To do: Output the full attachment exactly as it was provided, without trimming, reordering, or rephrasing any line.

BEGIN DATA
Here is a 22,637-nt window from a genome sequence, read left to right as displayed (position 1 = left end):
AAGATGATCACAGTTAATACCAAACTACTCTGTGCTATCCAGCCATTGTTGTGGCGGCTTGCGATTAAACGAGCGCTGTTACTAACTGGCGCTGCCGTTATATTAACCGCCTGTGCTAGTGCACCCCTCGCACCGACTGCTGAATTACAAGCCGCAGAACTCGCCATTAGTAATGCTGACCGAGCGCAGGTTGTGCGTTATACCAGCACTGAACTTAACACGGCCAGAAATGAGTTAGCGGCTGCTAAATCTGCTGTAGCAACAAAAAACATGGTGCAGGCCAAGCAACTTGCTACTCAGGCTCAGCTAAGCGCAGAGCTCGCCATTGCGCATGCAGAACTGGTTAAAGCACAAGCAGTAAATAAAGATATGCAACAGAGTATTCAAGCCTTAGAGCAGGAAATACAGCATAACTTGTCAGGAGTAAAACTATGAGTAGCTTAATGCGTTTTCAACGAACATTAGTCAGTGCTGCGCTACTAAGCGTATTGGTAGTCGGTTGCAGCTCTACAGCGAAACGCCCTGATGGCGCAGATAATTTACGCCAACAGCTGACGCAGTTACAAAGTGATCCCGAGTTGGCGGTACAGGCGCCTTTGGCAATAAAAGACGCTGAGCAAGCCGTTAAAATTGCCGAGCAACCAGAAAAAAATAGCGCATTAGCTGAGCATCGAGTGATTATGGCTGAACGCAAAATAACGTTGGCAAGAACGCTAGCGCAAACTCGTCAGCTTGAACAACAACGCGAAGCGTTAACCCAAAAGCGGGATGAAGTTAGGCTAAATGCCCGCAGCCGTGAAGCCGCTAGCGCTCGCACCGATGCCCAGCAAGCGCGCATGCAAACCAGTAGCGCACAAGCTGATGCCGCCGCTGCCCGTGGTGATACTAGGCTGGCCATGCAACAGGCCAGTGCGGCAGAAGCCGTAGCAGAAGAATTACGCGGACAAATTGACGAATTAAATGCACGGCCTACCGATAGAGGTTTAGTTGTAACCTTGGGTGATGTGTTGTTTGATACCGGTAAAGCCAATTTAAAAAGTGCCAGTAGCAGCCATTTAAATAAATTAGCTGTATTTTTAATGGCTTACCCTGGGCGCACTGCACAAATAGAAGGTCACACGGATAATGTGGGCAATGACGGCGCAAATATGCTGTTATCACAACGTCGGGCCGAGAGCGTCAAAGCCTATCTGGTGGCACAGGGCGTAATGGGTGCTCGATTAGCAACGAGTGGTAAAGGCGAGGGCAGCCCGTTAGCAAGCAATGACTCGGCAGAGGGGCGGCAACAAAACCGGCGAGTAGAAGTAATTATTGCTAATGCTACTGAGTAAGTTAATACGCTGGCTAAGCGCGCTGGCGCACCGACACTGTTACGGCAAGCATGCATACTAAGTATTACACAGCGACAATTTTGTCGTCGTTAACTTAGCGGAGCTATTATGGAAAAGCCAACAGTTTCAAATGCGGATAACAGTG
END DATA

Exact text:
Here is a 22,637-nt window from a genome sequence, read left to right as displayed (position 1 = left end):
AAGATGATCACAGTTAATACCAAACTACTCTGTGCTATCCAGCCATTGTTGTGGCGGCTTGCGATTAAACGAGCGCTGTTACTAACTGGCGCTGCCGTTATATTAACCGCCTGTGCTAGTGCACCCCTCGCACCGACTGCTGAATTACAAGCCGCAGAACTCGCCATTAGTAATGCTGACCGAGCGCAGGTTGTGCGTTATACCAGCACTGAACTTAACACGGCCAGAAATGAGTTAGCGGCTGCTAAATCTGCTGTAGCAACAAAAAACATGGTGCAGGCCAAGCAACTTGCTACTCAGGCTCAGCTAAGCGCAGAGCTCGCCATTGCGCATGCAGAACTGGTTAAAGCACAAGCAGTAAATAAAGATATGCAACAGAGTATTCAAGCCTTAGAGCAGGAAATACAGCATAACTTGTCAGGAGTAAAACTATGAGTAGCTTAATGCGTTTTCAACGAACATTAGTCAGTGCTGCGCTACTAAGCGTATTGGTAGTCGGTTGCAGCTCTACAGCGAAACGCCCTGATGGCGCAGATAATTTACGCCAACAGCTGACGCAGTTACAAAGTGATCCCGAGTTGGCGGTACAGGCGCCTTTGGCAATAAAAGACGCTGAGCAAGCCGTTAAAATTGCCGAGCAACCAGAAAAAAATAGCGCATTAGCTGAGCATCGAGTGATTATGGCTGAACGCAAAATAACGTTGGCAAGAACGCTAGCGCAAACTCGTCAGCTTGAACAACAACGCGAAGCGTTAACCCAAAAGCGGGATGAAGTTAGGCTAAATGCCCGCAGCCGTGAAGCCGCTAGCGCTCGCACCGATGCCCAGCAAGCGCGCATGCAAACCAGTAGCGCACAAGCTGATGCCGCCGCTGCCCGTGGTGATACTAGGCTGGCCATGCAACAGGCCAGTGCGGCAGAAGCCGTAGCAGAAGAATTACGCGGACAAATTGACGAATTAAATGCACGGCCTACCGATAGAGGTTTAGTTGTAACCTTGGGTGATGTGTTGTTTGATACCGGTAAAGCCAATTTAAAAAGTGCCAGTAGCAGCCATTTAAATAAATTAGCTGTATTTTTAATGGCTTACCCTGGGCGCACTGCACAAATAGAAGGTCACACGGATAATGTGGGCAATGACGGCGCAAATATGCTGTTATCACAACGTCGGGCCGAGAGCGTCAAAGCCTATCTGGTGGCACAGGGCGTAATGGGTGCTCGATTAGCAACGAGTGGTAAAGGCGAGGGCAGCCCGTTAGCAAGCAATGACTCGGCAGAGGGGCGGCAACAAAACCGGCGAGTAGAAGTAATTATTGCTAATGCTACTGAGTAAGTTAATACGCTGGCTAAGCGCGCTGGCGCACCGACACTGTTACGGCAAGCATGCATACTAAGTATTACACAGCGACAATTTTGTCGTCGTTAACTTAGCGGAGCTATTATGGAAAAGCCAACAGTTTCAAATGCGGATAACAGTG